Billie Whitelaw

  1. Jeannette Hutchinson, Dixon of Dock Green, TV, 1956-1963. After the first sason of six shows, the BBC  wanted more, many more. (The series lasted 21 years).  Billie was no longer available as Mary, daughter of the ordinary London copper  George Dixon (resurrected by the author Lord Ted Willis after being shot dead by Dirk Bogarde (oh yes!)  in the 1949 film, The Blue Lamp).  Jeannette took over for seven years before she moved to Australia. 

  2. Sylvia Syms, The Punch and Judy Man, 1962.      As the titular character’s wife in British comedy ikon Tony Hancock’s ambitious attempt to break out of his TV persona (as triumphant as Jerry Seinfeld’s in the 90s). Tony wrote the script with film critic Philip Oakes and wanted to direct. The studio wisely refused (he  would never have finished!),), then unwisely imposed Jeremy Summers on him,  a journeyman TV director,  minus any track record in comedy (or cinema).  The brave little movie flopped, fast-tracking Hancock’s tragic decline into alcoholism and suicide in Australia by 1968.  Summers went back to TV.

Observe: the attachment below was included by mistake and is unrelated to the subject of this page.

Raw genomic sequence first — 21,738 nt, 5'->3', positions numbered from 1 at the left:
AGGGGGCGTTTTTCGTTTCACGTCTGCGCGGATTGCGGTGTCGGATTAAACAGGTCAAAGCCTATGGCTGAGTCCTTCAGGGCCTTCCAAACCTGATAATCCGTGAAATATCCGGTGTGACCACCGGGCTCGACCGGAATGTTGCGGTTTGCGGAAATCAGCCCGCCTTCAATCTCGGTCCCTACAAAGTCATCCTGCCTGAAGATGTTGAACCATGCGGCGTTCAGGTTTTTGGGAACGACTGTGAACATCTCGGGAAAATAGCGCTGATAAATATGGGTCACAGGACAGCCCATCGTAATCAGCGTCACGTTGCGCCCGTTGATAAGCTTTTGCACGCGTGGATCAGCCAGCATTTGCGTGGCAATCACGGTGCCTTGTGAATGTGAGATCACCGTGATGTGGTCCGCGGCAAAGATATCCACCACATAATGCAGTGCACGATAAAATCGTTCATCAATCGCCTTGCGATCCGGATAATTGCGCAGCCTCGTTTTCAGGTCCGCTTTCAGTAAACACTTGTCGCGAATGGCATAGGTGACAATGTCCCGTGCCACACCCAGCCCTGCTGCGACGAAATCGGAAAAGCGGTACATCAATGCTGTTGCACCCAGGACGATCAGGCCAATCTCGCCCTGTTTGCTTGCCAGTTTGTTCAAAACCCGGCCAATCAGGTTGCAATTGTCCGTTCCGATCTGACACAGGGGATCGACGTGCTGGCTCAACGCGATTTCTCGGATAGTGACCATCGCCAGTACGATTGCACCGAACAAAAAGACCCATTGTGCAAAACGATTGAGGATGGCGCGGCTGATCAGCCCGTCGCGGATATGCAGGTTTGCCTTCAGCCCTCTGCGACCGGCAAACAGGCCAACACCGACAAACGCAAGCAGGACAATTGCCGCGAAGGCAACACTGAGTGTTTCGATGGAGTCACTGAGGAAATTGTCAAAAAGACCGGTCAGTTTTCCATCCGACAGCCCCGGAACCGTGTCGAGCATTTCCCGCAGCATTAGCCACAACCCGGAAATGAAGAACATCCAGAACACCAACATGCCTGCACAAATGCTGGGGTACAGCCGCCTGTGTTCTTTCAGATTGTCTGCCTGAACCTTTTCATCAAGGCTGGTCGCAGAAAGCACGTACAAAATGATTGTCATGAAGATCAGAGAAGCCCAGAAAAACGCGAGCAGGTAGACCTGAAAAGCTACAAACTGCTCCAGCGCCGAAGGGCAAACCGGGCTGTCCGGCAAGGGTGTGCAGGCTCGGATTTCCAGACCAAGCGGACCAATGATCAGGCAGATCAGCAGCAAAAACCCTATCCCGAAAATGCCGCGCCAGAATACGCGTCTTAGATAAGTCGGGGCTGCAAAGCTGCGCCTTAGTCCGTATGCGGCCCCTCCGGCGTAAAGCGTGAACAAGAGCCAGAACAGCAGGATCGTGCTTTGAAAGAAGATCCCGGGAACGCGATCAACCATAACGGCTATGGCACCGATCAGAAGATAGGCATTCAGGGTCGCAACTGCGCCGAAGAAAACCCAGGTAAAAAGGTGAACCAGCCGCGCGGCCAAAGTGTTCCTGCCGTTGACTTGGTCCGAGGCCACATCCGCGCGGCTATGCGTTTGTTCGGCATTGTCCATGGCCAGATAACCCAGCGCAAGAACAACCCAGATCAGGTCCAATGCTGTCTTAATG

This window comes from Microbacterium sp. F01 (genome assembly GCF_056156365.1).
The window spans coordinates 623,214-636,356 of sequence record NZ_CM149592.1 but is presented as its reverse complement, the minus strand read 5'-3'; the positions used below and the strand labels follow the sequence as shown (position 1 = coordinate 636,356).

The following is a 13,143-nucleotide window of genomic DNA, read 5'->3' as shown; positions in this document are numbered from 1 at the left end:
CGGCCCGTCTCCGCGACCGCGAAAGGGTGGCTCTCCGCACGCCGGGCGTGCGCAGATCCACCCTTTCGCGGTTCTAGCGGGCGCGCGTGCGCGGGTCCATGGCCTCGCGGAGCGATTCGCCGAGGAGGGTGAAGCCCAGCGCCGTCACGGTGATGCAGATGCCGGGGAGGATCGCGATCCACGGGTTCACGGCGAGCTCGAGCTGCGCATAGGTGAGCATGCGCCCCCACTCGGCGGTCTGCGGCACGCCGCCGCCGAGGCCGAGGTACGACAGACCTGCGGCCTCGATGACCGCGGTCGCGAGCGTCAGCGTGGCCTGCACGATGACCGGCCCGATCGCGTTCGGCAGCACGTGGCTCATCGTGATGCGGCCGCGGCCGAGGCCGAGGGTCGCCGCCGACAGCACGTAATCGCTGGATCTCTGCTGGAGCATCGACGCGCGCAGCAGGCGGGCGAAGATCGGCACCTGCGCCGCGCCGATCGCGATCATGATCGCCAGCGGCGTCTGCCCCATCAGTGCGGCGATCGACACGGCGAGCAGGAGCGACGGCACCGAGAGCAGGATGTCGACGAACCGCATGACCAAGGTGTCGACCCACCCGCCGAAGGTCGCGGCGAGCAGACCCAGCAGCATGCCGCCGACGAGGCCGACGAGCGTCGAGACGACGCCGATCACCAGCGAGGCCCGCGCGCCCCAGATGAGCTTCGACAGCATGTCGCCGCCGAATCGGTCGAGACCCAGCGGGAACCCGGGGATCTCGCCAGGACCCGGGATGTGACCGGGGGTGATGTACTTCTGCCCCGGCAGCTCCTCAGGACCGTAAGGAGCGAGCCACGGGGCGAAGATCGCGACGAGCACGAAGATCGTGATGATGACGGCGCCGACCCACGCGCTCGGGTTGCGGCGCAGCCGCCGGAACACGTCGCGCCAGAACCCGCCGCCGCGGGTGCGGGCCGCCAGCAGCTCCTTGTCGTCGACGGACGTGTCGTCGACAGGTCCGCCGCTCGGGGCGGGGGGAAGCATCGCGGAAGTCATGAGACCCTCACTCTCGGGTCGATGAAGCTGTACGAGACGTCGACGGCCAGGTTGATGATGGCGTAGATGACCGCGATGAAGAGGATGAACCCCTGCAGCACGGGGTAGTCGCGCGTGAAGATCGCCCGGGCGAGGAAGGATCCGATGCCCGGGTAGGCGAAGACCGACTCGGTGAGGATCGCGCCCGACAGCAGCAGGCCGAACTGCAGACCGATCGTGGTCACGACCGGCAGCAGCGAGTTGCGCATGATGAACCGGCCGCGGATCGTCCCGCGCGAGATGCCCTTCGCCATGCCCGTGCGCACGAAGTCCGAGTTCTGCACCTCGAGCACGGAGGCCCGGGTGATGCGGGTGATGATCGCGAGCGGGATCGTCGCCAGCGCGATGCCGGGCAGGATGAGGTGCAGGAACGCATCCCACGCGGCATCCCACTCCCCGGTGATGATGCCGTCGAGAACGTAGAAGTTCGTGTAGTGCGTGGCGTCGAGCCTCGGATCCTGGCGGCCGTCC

3. Joan Sims, Doctor Who #143: The Trial of a Time Lord, TV, 1986.      When Joan Sims is competing with Sylvia Syms… not to mention Ingrid Pitt, Beryl Reid versus Honor Blackman, Billie Whitelaw… you realise a certain desperation has entered the casting process. Indeed, never had so many women – 20 – been flagpoled for one Whoverse part… The other Queen Katcyra contenders were Linda Baron, Jill Bennett, Isla Blair, Brenda Bruce, Adrienne Corri, Sheila Hancock, Janet Henfrey, Rosemary Leach, Jean Marsh, Sian Phillips, Dinah Sheridan, Elizabeth Spriggs, Wanda Ventham, Fiona Walker. The winner was, inexplicably, Sims. She didn’t enjoy it one bit. So she did not… carry on. (Whitelaw never Whoved in her 123 screen roles).


 Birth year: 1932Death year: 2014Other name: Casting Calls:  3